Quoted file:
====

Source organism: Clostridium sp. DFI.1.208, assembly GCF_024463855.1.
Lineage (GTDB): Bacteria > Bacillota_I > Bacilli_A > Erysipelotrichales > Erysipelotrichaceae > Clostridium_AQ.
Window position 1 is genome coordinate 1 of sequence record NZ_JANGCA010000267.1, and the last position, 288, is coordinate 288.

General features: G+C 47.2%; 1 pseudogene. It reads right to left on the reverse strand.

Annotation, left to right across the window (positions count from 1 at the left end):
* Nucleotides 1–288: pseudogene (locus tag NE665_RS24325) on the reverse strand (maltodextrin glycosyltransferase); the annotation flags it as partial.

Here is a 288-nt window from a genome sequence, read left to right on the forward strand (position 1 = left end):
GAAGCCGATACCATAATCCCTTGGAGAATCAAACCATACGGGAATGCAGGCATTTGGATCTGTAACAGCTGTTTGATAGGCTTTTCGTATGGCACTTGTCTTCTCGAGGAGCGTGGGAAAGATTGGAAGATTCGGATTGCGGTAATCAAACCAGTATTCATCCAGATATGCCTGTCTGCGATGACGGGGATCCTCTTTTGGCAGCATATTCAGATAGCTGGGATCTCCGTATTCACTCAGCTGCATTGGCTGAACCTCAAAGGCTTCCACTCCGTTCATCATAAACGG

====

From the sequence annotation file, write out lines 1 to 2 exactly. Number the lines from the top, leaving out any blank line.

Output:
Source organism: Clostridium sp. DFI.1.208, assembly GCF_024463855.1.
Lineage (GTDB): Bacteria > Bacillota_I > Bacilli_A > Erysipelotrichales > Erysipelotrichaceae > Clostridium_AQ.